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Engaging willing contribution, ingenuity and commitment essential

Posted by Stephen Parry on Feb 6, 2016, 2:47:30 AM

I’ve been teaching, speaking and writing about organizational engagement for many years. And what I’ve learned is that even when it is relatively simple to get buy-in for new ideas and concepts, a lot of companies get stuck in the weeds of process.

It’s hard to blame them really. After all, process - the methods used to carry out a project - is something we are conditioned to respect and look for. So shaking this habit is one of the hardest challenges to overcome.

As a result I’ve seen several worthy change methodologies turned into a series of processes that replicate - but don’t capture - an organizational culture that produces successful outcomes in the first place.

Methods come and go but the principles for engaging the willing contribution, ingenuity and commitment of others are timeless.

So what are those principles? Respect, inspiration and encouragement are crucial parts of the equation.

But what I’ve come to see as equally essential is adaptability. Small businesses live and breathe adaptability because they really have no choice. They are small, can shift gears easily and pivot their services to meet client needs when necessary. They may be small but their mightiness comes from their ability to gauge their market and quickly move things around in short order.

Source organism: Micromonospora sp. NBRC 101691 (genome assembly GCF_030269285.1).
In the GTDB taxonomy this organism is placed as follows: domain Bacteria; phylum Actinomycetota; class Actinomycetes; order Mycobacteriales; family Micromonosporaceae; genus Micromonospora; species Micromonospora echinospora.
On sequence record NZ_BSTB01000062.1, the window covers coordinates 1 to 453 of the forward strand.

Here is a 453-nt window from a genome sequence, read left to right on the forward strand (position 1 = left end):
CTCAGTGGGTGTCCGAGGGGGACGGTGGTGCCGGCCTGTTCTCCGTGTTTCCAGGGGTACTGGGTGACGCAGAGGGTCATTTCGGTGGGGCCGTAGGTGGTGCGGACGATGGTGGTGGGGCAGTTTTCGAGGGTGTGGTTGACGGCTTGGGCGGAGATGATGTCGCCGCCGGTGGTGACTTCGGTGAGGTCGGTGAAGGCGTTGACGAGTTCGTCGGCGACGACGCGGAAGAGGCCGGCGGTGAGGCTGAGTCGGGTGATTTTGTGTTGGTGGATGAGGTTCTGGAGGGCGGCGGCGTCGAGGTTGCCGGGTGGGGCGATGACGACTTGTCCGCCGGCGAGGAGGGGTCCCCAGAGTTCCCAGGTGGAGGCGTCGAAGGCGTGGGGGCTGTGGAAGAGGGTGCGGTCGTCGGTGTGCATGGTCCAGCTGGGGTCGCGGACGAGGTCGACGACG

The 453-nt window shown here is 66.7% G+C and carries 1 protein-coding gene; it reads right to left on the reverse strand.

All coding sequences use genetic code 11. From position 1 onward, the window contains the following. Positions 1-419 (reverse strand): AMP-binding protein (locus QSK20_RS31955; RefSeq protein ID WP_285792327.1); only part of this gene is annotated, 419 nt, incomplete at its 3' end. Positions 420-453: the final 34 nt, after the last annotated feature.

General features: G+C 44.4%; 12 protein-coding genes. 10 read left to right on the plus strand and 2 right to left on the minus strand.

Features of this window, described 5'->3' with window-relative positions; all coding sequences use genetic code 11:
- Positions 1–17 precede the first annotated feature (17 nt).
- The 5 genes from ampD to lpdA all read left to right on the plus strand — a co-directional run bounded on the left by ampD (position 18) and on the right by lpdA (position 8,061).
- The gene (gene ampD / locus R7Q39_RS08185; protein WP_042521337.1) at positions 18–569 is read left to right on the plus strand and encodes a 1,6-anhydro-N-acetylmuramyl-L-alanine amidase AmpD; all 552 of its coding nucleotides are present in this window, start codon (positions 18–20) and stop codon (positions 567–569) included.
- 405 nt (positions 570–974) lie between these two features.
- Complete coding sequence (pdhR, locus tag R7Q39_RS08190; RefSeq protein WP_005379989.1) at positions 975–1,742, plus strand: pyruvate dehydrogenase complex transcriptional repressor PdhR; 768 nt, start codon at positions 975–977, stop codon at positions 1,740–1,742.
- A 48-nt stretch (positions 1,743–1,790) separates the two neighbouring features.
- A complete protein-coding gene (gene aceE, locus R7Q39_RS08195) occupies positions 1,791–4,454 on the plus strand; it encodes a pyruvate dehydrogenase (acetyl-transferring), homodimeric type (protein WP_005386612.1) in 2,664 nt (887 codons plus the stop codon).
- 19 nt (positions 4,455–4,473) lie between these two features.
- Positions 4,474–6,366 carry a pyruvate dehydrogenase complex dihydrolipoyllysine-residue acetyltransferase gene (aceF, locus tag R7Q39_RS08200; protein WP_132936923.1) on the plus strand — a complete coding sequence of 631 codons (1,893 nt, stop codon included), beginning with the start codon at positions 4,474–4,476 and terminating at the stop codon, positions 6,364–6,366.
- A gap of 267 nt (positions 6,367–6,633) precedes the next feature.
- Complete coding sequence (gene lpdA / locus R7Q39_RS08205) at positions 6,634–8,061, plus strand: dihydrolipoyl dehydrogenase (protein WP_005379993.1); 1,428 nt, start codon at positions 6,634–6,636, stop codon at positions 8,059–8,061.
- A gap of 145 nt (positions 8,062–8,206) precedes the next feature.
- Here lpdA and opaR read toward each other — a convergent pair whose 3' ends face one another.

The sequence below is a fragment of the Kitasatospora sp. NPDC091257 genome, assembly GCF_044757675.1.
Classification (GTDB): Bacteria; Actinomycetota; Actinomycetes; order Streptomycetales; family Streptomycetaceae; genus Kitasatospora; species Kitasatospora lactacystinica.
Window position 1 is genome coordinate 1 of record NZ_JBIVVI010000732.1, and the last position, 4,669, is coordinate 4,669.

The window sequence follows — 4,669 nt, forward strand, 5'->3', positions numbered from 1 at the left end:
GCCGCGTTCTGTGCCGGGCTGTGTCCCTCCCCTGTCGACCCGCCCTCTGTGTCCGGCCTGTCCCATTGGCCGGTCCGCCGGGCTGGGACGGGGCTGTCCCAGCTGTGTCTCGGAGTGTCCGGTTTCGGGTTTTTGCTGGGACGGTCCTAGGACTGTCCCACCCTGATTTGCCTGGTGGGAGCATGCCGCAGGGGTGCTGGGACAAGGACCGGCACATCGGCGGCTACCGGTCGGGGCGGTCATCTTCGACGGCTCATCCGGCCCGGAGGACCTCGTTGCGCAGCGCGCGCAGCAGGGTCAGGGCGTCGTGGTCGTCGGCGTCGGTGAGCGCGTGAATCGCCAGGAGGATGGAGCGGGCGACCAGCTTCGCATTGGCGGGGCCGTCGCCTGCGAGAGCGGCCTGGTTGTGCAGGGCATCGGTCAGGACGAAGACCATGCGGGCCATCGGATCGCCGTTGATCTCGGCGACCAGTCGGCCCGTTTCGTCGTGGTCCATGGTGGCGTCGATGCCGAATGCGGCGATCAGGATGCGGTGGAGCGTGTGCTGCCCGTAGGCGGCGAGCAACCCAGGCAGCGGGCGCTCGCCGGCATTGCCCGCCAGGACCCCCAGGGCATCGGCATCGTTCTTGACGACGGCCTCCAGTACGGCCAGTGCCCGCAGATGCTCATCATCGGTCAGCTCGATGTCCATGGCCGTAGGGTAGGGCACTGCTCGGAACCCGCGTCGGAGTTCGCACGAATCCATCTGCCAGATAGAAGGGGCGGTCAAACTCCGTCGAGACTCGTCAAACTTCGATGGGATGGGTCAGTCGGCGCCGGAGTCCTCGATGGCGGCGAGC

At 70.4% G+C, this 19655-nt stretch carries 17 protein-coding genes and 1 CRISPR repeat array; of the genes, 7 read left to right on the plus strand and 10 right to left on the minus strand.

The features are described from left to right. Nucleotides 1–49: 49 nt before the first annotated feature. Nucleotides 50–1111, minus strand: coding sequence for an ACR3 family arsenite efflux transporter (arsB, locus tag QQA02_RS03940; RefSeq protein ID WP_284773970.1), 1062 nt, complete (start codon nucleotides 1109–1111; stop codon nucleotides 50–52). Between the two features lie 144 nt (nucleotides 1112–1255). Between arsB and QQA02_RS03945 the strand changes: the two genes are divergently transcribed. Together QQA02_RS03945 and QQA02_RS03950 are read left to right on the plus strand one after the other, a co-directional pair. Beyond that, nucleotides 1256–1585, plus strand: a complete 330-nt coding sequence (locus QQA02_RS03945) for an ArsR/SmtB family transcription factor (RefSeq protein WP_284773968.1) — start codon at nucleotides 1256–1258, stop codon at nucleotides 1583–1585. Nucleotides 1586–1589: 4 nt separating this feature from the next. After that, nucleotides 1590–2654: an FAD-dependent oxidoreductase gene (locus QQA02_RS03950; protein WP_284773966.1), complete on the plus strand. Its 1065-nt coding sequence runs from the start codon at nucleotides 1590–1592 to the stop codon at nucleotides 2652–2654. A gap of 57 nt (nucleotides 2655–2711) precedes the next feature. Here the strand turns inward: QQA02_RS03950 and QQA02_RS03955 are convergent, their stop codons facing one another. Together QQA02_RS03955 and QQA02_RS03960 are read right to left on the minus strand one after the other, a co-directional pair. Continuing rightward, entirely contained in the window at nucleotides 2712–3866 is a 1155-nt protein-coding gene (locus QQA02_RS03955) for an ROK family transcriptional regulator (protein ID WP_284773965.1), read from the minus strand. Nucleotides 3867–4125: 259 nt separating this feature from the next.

Mid-size and large organizations have a tougher go of it. Sure, they’re big but with that growth in capacity, they’ve lost their agility. Management layers requiring multiple sign offs can slow down the implementation of a service or delivery of a product to the point that it’s behind the creative curve in the marketplace before it even gets released. I read recently of a Microsoft employee observing that they delivered a new product in 2010 that had was eclipsed by the competition before it hit the market: too late and out-of-date.

Putting principles into practice to engage employees is essential and changing a work climate to one that values and encourages adaptability is difficult. But it is crucial if you want to stay competitive in an increasingly agile marketplace.

Topics: Customer Value Principles

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